Pearl Gertrude Hannah Pringle: On the job at her hardware store until age 92
This article first appeared in the St. Louis Beacon, April 21, 2010 - For the past seven decades, people in north St. Louis, particularly those in the McKinley Bridge area, could get their documents notarized by Pearl Pringle while they shopped for supplies at Tobin Hardware. The store belonged to Mrs. Pringle, who went into the family business when she was 21.
Mrs. Pringle had vowed to work right up to her death -- and she almost did. She died Saturday at Alexian Brothers Sherbrooke Village following several strokes, less than a year after leaving the job. "She had nothing left to fight with," said her daughter, Patty Pringle. Mrs. Pringle was 93.
A memorial Mass will be at 10 a.m., Thurs., April 22, at the Cathedral Basilica of St. Louis King of France, 209 Walnut St., commonly known as the Old Cathedral.
"We took her out of here (the hardware store) on May 20, 2009, in an ambulance," Pringle said. "But it was still her store, and she let us know it."
A Lifelong Labor of Love
The store was one of the two family businesses Mrs. Pringle helped manage and later owned. Her father and mother started Tobin Electric and Sign Co. in 1920, four years after she was born. They built and repaired lighting and light fixtures when many homes were just beginning to make full use of this new technology. They opened the hardware store in 1954.
With only a ninth-grade education from Central High School, Mrs. Pringle successfully ran both businesses.
They closed the electric company in 1987, but the hardware store and Mrs. Pringle remained viable fixtures at 3321 North Broadway.
Besides the necessary merchandise, Mrs. Pringle filled the store with knickknacks and her own brand of humor, like a sign that says, "Anyone who enjoys work, would have a hell of a time around here."
At the counter, Mrs. Pringle greeted customers, many of whom called her "Miss Pearl" or "Mama Pearl," and quickly and astutely diagnosed, to the chagrin of some, what was wrong with the many things they brought in broken.
"She knew more than some of the guys and some of them didn't like that," her daughter laughed.
More than anything, Pringle said, her mother like notarizing papers. In doing so, she could dispense a bit of legal advice, knowledge she had acquired over many years of affixing her notary seal, which she began doing in 1942.
The office where she did her paperwork was a mirror of the store: a snapshot of a bygone era filled with mementos, framed humorous clippings and antiques, the favorite of which was her ornate rolled top desk, which she had refinished more than once. And three dogs had the run of the place. Many times, there had been even more dogs on the premises.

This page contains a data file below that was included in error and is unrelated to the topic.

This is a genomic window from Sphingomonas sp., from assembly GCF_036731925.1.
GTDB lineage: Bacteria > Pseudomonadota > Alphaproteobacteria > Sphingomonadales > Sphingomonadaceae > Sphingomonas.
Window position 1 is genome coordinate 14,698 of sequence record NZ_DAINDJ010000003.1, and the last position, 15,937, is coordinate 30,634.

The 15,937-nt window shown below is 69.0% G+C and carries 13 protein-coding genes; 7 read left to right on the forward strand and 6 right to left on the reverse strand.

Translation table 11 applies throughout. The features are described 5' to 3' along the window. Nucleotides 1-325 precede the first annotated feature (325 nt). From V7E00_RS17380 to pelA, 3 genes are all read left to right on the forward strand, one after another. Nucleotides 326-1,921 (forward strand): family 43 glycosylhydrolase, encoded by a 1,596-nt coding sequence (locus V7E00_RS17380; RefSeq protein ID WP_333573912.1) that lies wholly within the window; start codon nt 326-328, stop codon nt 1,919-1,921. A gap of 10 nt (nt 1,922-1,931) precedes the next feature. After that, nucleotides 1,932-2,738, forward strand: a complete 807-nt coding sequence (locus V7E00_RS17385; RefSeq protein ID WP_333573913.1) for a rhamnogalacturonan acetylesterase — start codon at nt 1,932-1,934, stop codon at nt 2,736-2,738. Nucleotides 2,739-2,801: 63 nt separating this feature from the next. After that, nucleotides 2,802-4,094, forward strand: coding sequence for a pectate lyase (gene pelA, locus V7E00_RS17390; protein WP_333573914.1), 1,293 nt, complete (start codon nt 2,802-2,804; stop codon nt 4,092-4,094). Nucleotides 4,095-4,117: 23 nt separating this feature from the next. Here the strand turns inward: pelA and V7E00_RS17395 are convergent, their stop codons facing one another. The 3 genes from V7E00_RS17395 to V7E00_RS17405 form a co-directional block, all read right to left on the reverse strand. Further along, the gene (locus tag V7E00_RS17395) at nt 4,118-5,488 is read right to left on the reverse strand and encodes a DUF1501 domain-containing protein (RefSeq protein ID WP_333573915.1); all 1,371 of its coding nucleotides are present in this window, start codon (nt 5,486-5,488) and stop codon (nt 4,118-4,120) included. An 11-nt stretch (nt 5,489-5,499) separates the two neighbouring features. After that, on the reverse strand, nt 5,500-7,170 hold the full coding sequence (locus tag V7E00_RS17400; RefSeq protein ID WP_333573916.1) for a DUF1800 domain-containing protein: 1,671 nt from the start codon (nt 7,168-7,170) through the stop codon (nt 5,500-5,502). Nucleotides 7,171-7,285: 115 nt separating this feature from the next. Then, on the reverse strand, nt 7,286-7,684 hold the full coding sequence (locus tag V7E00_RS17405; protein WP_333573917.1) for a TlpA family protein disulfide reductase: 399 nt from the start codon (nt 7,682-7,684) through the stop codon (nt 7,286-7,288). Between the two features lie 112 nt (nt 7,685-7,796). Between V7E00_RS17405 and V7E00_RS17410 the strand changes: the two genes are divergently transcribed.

"At one time, she had 11 dogs, all saved from the streets of north St. Louis," Pringle said. "They walked in the back gate, someone gave them to her or dad chased them down. And they lived to be ancient, like her."
The canines prompted Mrs. Pringle to purchase a new Chevrolet Monte Carlo in 2006.
"I need a good car to take the dogs to the vet; I can't be breaking down," her daughter said she told the car dealer.
The store contains one nod to modernity.
"Can't live without a fax machine," Mrs. Pringle told NewsChannel 5 in 2008.
Mrs. Pringle was born December 12, 1916, across the street from her hardware store, and she lived above the store for more than 50 years. Most of her family, who affectionately called her "Sis," lived close by.
"We (our families) own the whole block on the Ninth Street side and half the block on the Broadway side," said Patty Pringle.
An Independent Woman
During World War II, Mrs. Pringle had entertained the troops, playing accordion, guitar, bass fiddle and banjo in an all-girls' band, Charlie Beurke's Orchestra, which visited USOs and military bases throughout the region. During this period, she also learned how to prepare tax returns and began offering her tax services.
Mrs. Pringle, who was known for being an independent woman, was cited many times for her work as a Ward 2 Republican committeewoman during the 1980s.
In 1947, she had married a Marine from her neighborhood who was stationed at Pearl Harbor when it was bombed and who was later wounded during his tour in the Philippine Islands. Pearl and James D. Pringle, who worked alongside her at the hardware store, were married until his death in 1993.
In addition to her husband of 45 years, she was preceded in death by her parents, Pearl E. and John B. Tobin, and her brothers, Harold "Bud" W. (Ann) Tobin and Harry Tobin.
In addition to her only daughter, Patty Pringle of St. Louis, Mrs. Pringle is survived by her nephews and niece, John B. (Mary) Tobin, Daniel H. (Joanne) Tobin, Robert L. Strassner and Janine M. (David) Potrezeboski. She is also survived by two great nephews and a niece, Scott (Janine) Tobin, Jeff (Angie) Tobin and Kim (John) Wall.
Visitation for Mrs. Pringle will be from 4-8 p.m. today at Kutis City Chapel, 2906 Gravois in St. Louis. A funeral Mass will be celebrated at 10 a.m. on Thursday at the Cathedral Basilica of St. Louis King of France, 209 Walnut Street, in St. Louis. Interment in Calvary Cemetery.
In lieu of flowers, the family would appreciate memorials to the Humane Society of Missouri, 1201 Macklind Avenue, St. Louis, Mo. 63110, www.hsmo.org.
Gloria Ross is the head of Okara Communications and the storywriter for AfterWords, an obituary-writing and production service.